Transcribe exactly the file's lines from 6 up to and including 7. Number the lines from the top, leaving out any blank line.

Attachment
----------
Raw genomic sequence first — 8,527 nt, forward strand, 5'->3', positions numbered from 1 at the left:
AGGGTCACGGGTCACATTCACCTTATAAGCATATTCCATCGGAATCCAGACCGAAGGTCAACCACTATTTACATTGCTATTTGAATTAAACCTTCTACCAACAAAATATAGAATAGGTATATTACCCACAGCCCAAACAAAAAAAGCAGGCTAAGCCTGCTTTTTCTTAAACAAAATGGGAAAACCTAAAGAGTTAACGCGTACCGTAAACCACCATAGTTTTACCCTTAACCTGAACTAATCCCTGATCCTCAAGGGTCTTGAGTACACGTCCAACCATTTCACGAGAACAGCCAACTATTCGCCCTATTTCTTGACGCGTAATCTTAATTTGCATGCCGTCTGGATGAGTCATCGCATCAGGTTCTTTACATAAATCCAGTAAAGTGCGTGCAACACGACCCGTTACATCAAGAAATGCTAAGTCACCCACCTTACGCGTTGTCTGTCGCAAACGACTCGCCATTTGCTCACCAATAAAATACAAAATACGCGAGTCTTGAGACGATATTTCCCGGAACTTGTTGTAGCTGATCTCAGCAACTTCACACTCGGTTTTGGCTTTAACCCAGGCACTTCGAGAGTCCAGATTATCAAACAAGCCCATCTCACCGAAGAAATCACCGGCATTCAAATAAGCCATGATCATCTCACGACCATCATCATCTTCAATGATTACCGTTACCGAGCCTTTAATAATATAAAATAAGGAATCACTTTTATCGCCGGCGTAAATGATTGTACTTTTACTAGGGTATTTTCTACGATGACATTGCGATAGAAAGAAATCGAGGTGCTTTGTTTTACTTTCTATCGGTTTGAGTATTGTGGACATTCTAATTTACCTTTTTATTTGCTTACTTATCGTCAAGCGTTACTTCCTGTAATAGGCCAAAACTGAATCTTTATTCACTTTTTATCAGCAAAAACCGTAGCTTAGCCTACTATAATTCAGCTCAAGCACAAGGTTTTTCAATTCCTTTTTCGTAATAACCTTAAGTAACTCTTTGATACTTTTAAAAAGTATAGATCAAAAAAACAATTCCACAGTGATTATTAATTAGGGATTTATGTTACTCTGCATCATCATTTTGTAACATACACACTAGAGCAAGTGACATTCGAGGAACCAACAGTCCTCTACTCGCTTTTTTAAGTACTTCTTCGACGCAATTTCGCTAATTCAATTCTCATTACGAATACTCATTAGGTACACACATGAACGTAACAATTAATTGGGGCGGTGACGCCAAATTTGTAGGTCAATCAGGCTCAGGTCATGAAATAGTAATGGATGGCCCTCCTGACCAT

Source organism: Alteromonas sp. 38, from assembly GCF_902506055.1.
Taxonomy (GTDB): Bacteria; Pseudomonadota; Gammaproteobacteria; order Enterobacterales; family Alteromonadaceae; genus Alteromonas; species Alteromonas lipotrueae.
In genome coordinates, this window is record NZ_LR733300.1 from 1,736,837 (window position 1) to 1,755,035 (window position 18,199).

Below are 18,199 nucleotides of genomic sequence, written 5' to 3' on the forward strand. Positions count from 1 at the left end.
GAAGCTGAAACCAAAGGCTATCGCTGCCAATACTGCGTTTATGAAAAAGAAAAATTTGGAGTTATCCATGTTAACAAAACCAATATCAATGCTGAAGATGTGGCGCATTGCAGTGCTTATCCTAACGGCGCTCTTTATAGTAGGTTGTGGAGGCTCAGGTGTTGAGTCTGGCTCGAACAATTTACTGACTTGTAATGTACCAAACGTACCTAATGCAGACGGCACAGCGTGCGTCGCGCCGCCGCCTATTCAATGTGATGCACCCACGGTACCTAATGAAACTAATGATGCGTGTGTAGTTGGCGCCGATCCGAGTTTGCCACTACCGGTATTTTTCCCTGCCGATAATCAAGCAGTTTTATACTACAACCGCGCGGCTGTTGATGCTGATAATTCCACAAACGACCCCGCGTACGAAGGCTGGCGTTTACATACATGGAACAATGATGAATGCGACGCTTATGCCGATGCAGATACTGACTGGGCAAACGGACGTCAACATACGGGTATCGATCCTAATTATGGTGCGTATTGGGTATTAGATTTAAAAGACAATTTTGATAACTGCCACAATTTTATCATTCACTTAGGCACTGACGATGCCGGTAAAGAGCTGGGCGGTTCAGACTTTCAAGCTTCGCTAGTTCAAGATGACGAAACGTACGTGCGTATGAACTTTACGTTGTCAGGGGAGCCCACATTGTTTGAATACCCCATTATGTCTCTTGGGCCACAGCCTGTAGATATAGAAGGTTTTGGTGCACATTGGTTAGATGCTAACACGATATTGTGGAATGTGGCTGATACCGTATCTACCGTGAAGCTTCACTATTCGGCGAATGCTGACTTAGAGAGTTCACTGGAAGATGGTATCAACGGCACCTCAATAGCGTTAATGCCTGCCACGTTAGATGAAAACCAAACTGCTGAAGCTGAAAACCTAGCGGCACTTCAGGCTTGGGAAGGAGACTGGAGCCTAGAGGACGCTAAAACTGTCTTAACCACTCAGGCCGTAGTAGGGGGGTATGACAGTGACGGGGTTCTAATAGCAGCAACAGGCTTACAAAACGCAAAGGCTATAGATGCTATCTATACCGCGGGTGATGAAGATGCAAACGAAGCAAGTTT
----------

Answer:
Below are 18,199 nucleotides of genomic sequence, written 5' to 3' on the forward strand. Positions count from 1 at the left end.
GAAGCTGAAACCAAAGGCTATCGCTGCCAATACTGCGTTTATGAAAAAGAAAAATTTGGAGTTATCCATGTTAACAAAACCAATATCAATGCTGAAGATGTGGCGCATTGCAGTGCTTATCCTAACGGCGCTCTTTATAGTAGGTTGTGGAGGCTCAGGTGTTGAGTCTGGCTCGAACAATTTACTGACTTGTAATGTACCAAACGTACCTAATGCAGACGGCACAGCGTGCGTCGCGCCGCCGCCTATTCAATGTGATGCACCCACGGTACCTAATGAAACTAATGATGCGTGTGTAGTTGGCGCCGATCCGAGTTTGCCACTACCGGTATTTTTCCCTGCCGATAATCAAGCAGTTTTATACTACAACCGCGCGGCTGTTGATGCTGATAATTCCACAAACGACCCCGCGTACGAAGGCTGGCGTTTACATACATGGAACAATGATGAATGCGACGCTTATGCCGATGCAGATACTGACTGGGCAAACGGACGTCAACATACGGGTATCGATCCTAATTATGGTGCGTATTGGGTATTAGATTTAAAAGACAATTTTGATAACTGCCACAATTTTATCATTCACTTAGGCACTGACGATGCCGGTAAAGAGCTGGGCGGTTCAGACTTTCAAGCTTCGCTAGTTCAAGATGACGAAACGTACGTGCGTATGAACTTTACGTTGTCAGGGGAGCCCACATTGTTTGAATACCCCATTATGTCTCTTGGGCCACAGCCTGTAGATATAGAAGGTTTTGGTGCACATTGGTTAGATGCTAACACGATATTGTGGAATGTGGCTGATACCGTATCTACCGTGAAGCTTCACTATTCGGCGAATGCTGACTTAGAGAGTTCACTGGAAGATGGTATCAACGGCACCTCAATAGCGTTAATGCCTGCCACGTTAGATGAAAACCAAACTGCTGAAGCTGAAAACCTAGCGGCACTTCAGGCTTGGGAAGGAGACTGGAGCCTAGAGGACGCTAAAACTGTCTTAACCACTCAGGCCGTAGTAGGGGGGTATGACAGTGACGGGGTTCTAATAGCAGCAACAGGCTTACAAAACGCAAAGGCTATAGATGCTATCTATACCGCGGGTGATGAAGATGCAAACGAAGCAAGTTT